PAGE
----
Those are a great observations. And it's clearly a problem right now. Same thing with stores that keep the toilet paper in the very back of the store, knowing customers must go ALL THE WAY TO THE BACK to pick any up, contaminating any surfaces through the whole store, rather than being able to pick it up from a pallet outide with a ticket, or at least from the very front of the store near the registers.Ultra1974 wrote: ↑Wed Mar 25, 2020 7:22 amOf course, Walmart is still open and I am seeing on social media friends that typically do not go to Walmart often posting pictures inside there. I feel this may be due to the social nature of most humans. If they cannot socialize in their normal places they will go wherever it is allowed.
Can someone please explain to me how shutting down restaurants that have an average of about 1,000 square feet space that can hold about 40 people is more effective than funneling everyone into Walmart that has 100,000 square and has thousands of people pass through it every day touching shelves and product and possibly leaving the virus where it has proven it can survive for up to days?
If people are only allowed to go to a few certain places it stands to reason more people will go there.
It would be more comfortable for customers, I think, if grocery stores at least could use the tickets from their deli counters, and simply repurpose them so that customers can drive into the parking lot, accept a ticket while still in their vehicle (perhaps placed on their windshield wiper), be assigned to a designated parking space/area related to the ticket number order, and then be allowed to remain in their car until it's their turn to shop (or their turn to provide an order of what they want to buy to the staff.) If the lot becomes full due to a long line or great demand, then customers looking to shop can take a drive and come back a little later rather than being subjected to an hour long wait in the store crammed together with other tense people.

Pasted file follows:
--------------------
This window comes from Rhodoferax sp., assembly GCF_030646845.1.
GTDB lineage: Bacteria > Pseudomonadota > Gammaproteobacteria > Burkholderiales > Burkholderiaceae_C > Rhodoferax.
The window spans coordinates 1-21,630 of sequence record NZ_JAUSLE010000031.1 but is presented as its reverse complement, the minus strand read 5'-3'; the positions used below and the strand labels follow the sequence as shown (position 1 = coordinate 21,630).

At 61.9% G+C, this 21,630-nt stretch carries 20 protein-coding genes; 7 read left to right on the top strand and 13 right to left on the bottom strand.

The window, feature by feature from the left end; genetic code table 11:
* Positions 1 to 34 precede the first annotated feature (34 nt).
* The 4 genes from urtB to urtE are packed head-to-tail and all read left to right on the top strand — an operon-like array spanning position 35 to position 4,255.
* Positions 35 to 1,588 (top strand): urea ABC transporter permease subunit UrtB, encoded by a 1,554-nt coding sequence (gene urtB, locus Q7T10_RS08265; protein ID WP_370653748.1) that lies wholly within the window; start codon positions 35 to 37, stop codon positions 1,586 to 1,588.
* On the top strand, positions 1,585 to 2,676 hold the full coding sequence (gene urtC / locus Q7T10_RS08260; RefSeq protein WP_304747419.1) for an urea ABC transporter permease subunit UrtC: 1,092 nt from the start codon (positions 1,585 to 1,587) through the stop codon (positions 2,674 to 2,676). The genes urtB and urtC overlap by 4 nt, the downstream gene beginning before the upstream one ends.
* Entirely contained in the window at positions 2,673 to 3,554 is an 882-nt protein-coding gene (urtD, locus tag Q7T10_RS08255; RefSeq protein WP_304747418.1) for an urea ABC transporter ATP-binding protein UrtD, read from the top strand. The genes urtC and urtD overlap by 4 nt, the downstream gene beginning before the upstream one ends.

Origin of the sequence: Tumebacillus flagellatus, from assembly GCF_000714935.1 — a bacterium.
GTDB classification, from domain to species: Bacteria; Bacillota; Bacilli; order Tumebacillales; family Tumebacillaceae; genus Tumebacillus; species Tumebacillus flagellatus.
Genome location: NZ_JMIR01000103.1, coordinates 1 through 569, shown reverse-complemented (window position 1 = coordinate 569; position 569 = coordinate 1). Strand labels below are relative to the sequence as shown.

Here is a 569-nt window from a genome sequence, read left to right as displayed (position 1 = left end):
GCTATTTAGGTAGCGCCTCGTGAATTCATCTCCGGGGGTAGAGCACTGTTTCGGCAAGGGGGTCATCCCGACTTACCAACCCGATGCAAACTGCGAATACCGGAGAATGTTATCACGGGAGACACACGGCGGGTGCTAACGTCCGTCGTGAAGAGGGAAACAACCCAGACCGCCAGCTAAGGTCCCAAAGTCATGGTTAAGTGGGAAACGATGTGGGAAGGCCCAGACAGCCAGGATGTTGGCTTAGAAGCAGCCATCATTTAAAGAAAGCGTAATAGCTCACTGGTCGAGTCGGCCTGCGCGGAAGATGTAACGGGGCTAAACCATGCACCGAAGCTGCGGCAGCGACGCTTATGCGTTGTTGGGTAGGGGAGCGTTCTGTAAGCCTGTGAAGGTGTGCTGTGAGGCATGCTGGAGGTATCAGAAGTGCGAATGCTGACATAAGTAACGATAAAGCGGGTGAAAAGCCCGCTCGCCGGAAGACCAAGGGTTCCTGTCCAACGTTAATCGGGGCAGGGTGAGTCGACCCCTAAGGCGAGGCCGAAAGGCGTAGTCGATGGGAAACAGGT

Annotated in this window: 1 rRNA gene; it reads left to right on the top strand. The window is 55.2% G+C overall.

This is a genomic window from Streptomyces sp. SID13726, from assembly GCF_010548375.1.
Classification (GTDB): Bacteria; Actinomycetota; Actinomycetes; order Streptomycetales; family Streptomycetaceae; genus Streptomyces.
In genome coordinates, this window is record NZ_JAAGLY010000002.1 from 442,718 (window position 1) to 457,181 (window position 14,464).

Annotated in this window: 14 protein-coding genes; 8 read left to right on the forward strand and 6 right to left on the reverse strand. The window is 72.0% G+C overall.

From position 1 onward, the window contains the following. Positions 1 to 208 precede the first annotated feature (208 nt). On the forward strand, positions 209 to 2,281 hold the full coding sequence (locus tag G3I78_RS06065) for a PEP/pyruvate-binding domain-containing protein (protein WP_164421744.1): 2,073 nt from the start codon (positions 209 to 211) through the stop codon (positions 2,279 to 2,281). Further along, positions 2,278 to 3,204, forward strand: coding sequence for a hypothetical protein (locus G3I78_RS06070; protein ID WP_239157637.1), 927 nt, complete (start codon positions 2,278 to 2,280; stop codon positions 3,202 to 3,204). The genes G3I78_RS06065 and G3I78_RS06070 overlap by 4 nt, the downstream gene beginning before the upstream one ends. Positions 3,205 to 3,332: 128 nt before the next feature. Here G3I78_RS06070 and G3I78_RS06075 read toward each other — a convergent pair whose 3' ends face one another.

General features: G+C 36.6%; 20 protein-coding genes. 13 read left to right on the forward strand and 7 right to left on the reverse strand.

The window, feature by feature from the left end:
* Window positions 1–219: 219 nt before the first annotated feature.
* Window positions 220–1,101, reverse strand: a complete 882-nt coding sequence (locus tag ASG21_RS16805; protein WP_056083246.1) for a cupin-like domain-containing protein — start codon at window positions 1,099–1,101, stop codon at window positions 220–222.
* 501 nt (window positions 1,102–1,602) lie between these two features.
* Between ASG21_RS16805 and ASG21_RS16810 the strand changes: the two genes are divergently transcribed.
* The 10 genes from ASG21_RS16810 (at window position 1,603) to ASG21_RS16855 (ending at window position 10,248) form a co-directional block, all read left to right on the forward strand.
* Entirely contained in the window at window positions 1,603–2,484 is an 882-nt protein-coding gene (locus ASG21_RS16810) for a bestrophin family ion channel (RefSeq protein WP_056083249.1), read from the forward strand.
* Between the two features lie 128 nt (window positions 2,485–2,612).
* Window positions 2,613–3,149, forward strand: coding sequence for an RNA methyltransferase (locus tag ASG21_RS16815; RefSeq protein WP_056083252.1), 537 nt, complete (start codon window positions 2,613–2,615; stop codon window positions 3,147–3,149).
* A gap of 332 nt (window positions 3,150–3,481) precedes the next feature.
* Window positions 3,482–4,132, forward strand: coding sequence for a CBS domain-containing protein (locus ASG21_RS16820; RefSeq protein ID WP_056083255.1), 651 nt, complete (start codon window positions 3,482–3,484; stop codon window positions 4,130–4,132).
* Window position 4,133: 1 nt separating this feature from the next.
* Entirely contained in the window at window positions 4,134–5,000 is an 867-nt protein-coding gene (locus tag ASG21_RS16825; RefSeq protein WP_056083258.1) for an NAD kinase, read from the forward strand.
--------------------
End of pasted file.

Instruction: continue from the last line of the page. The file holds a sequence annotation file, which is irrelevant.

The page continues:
The long lines with this situation are unavoidable until individual stores themselves organize a simple-to-follow alternative, since people are there to buy essentials, not to try and get sick.
(Though this way if anyone IS coming to socialize, rather than for essential purchases, if they won't be rewarded with physical socializing or capturing videos to put on youtube, it might reduce coming back unnecessarily for the short term until the emergency is calmed down somewhat.)
I'd also like to see- though it's less simple and requires bandwidth and a camera or maybe a drone if you want to be super cool- essential stores like the the local grocery, just putting a daily video walkthrough of their shelves and the merchandise that is in stock on them directly onto their websites for the use of customers. I don't want to shop anyways if I can help it, but if I DO need to go get something, and I could use that tool to avoid going to the store by knowing for sure in advance whether it's in stock or maybe not so much, it'd be pretty helpful. Calling and asking an employee is a drain on resources and they usually do not know because the call center is manned by stockers.
Seeing grocery store interiors without having to go in is cathartic in its own way all on its own anyhow. We've been seeing plenty of empty shelf porn the last few weeks, but what about what shelves AREN'T empty. That'd be way more helpful to individuals.
**edited for a mispelling. "Daily" is not spelled with an F